RT2012: Interview Hannah Mayho
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Interview: Hannah Mayho

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Broken bones, but not a broken resolve; that's Hannah Mayho's mantra after being hit by a car, undergoing twelve months of rehabilitation and completing her return to international competition. Luke Webber talks to British Cycling's Olympic Academy rider on an inspirational comeback trail which leads to London 2012.

A lot can change in one year. That's Hannah Mayho's daily reality check before taking on another demanding schedule of training at Manchester velodrome.

For the uninitiated the home of British Cycling is an intimidating environment full of fresh-faced World Champions, legends of the sport and stars of cereal packets. But for those outside the club it's a constant battle to break into an all-star line-up, even tougher knowing - but for an ill fated moment - it could have been you.

One year ago, Hannah Mayho - one of Britain's most talented road and track endurance cyclists - had a life changing experience. Hit by a car while training with her Academy team-mates in Belgium and sustaining a broken leg, arm and wrist Mayho's injuries were by far the worst suffered by the group and required a four month recovery period.

A year on and determined not to be known as "the one from the crash that didn't make it" Mayho has returned to training and competition with a different mindset and is doing everything possible to make the women's team pursuit squad for the Olympic Games.

"But London is a dream; not a reality" Mayho qualifies, before taking a break from eating lunch to talk honestly about cycling's most contested Olympic event.

"It's just over a year to go now and if the team were to be picked tomorrow I wouldn't be selected. But within another year, when I think where I was a year ago and where the girls who won the World Championships were a year ago, I know a lot can happen. If I didn't think it was possible I wouldn't bother, it's all or nothing and I really want to get there, and with every block of training I'm doing I'm improving. And hopefully I can bridge that gap."

Key to Mayho's outlook has been that crash - no matter how uncomfortably it makes her sit - and the effect of a life changing event already passes the acid test, revealed as Hannah makes a passing comment.

"My sister's boyfriend; he said I'm more smiley than I used to be!" she exclaimed, before wishing she was talking to a friend and not a journalist.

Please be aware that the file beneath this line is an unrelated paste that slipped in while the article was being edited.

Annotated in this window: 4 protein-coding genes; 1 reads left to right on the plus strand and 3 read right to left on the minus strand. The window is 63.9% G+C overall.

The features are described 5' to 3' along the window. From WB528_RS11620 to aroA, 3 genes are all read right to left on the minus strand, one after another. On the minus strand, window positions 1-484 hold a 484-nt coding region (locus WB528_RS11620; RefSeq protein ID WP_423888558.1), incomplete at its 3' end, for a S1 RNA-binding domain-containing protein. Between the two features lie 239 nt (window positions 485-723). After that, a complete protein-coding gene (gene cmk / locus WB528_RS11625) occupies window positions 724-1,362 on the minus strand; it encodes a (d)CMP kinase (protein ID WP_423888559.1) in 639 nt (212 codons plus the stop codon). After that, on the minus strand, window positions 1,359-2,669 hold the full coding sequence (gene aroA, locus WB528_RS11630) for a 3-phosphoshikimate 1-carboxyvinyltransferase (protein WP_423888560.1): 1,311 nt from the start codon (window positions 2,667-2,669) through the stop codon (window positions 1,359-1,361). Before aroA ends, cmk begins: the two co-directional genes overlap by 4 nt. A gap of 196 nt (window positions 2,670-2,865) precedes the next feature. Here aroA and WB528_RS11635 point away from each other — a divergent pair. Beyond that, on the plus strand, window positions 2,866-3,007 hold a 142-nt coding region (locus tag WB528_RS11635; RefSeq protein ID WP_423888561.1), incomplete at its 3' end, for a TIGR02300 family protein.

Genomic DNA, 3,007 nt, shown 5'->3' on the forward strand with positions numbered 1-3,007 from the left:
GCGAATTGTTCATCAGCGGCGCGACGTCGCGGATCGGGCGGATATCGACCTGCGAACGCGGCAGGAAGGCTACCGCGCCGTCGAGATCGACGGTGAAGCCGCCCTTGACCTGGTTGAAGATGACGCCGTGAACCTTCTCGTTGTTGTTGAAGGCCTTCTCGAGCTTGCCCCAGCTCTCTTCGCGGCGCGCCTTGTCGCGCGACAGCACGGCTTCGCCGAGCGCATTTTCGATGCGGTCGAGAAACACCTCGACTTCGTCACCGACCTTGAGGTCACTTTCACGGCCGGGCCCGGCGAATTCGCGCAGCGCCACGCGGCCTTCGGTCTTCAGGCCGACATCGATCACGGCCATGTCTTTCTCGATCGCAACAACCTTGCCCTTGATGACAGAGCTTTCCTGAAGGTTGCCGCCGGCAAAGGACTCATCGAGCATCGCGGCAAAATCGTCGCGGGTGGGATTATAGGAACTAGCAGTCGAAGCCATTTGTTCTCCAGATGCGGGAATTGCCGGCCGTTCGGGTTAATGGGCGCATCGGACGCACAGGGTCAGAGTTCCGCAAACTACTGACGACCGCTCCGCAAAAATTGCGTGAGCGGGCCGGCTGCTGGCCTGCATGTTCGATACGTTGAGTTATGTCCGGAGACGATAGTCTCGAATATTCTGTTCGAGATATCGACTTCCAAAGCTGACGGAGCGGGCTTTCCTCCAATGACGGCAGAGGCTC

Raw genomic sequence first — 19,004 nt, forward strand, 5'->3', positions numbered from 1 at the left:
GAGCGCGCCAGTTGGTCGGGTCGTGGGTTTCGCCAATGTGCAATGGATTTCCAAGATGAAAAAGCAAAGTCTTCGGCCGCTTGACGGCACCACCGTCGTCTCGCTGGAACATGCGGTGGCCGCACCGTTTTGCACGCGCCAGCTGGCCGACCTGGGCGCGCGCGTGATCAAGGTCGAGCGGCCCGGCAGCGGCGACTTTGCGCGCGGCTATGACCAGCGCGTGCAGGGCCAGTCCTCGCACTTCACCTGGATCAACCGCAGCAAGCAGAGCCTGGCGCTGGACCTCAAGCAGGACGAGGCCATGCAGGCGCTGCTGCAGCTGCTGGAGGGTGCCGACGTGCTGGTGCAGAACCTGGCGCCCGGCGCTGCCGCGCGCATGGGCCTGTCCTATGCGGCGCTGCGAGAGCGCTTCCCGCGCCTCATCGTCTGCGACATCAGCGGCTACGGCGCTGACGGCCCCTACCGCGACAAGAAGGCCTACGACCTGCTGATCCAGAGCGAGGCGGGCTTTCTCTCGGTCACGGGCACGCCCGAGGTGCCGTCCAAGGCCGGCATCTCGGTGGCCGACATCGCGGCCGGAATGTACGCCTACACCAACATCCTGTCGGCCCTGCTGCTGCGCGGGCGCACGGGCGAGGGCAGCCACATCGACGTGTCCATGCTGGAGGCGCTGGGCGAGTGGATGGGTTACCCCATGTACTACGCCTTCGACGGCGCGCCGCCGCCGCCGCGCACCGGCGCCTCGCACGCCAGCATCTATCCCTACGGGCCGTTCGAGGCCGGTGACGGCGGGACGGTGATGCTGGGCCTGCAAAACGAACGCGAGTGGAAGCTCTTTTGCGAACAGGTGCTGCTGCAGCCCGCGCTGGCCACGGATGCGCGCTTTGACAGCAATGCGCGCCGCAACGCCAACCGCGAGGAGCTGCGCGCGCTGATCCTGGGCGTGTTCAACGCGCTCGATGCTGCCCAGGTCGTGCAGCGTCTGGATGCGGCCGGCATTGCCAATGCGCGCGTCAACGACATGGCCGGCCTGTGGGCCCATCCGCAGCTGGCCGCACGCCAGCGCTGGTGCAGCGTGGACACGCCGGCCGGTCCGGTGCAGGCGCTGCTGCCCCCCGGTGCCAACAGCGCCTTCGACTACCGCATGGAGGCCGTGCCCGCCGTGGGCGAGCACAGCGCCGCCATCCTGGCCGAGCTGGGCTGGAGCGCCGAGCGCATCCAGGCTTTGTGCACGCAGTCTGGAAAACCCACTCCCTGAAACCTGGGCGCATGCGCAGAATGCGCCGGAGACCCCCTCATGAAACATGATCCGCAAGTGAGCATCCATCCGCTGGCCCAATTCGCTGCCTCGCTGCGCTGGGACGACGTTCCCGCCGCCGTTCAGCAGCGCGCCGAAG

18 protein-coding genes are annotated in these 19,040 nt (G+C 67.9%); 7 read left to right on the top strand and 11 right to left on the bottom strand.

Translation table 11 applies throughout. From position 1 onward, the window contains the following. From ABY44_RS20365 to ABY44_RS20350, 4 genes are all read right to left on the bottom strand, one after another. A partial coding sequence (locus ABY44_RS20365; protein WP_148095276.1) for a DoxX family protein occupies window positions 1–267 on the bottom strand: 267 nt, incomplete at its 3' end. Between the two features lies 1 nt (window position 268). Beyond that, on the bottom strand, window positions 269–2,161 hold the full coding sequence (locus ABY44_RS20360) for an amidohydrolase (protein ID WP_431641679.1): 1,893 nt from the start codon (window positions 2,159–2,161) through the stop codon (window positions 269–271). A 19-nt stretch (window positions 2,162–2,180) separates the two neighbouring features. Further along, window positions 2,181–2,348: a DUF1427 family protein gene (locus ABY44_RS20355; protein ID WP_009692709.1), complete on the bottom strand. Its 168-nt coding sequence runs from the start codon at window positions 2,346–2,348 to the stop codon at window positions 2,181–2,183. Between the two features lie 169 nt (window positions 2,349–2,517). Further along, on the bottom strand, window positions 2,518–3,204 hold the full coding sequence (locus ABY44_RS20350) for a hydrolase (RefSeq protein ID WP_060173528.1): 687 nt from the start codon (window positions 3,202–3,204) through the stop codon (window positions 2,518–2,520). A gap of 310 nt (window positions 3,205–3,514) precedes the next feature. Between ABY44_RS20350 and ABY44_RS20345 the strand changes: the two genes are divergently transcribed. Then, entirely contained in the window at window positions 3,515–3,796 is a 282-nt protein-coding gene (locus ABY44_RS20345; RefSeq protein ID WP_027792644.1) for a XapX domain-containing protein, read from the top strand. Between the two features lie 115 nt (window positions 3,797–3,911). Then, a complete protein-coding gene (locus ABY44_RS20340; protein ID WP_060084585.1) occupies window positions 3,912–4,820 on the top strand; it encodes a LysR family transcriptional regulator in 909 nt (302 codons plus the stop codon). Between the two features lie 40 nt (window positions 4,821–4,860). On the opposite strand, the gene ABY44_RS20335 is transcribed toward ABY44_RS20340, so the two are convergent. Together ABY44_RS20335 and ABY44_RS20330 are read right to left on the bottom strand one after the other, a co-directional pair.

"That sounds horrible, but yes, the accident changed me as a person. I think everything happens for a reason. I wouldn't say any of that time was nice, it was horrible. But I can look back and see how it changed me.

"I could tell my character, my personality was revealed and I could see it for myself. I like to be really self-sufficient and relying on others frustrated the hell out of me, but now I think it's normal to ask for help. I can talk about a bad day or my worries as a natural thing to do."

And Mayho can relate such changes back to her fight to realise the Olympic dream.

"I've definitely come through stronger - mentally and physically - I've improved a lot in that period of time and I just have to keep that energy and keep on improving. Because I had a lot of time out from cycling I knew how hard it would be to get back. I had to really, really want to succeed, because it was going to be so hard. I was in a bad way in May 2010 - with the Olympics in August 2012 - if I wanted to get there it was a really big ask and I had to really want it, just switch off from everything else, one big priority and just drive myself forward."

Opening up for the first time, Mayho is relaxed and sincere - two personality traits she accentuates away from the focus of a day job that can be stressful, matched by taking time to enjoy the everyday; like a café stop on an easy road ride and a guilt free slice of cake.

It takes little time to reveal her favourite.

"I'm definitely a chocolate girl at heart, so maybe a chocolate fudge cake - but no cream. I'm not a fan of cream in cakes, so sponge, chocolate fudge in the middle; maybe a few strawberries for your five a day! More sponge on top, then some chocolate fudge icing...maybe a few Smarties on top. A bit like a birthday cake...the more chocolate the better. Right now though I'm off of the cake; it's not good when you're racing."

The cream (or cherry - if that's more your thing) on that cake would have been a medal at the under-23 European Championships. Selected, but missing out on a ride in the Team Pursuit, Mayho instead focussed on the Individual Pursuit and her first competitive outing on the track since winning the event as a Junior in 2009.

Securing a ride for the bronze medal was an indication of Mayho's commitment to return; although she left with the most painful of results - fourth by less than one second.

But nobody said coming back from a career-threatening injury was going to be easy and one year out from London 2012, Hannah Mayho's dream of a racing for Gold at the Olympics must be seen as a reachable one. Because for Hannah Mayho, one year is a long time.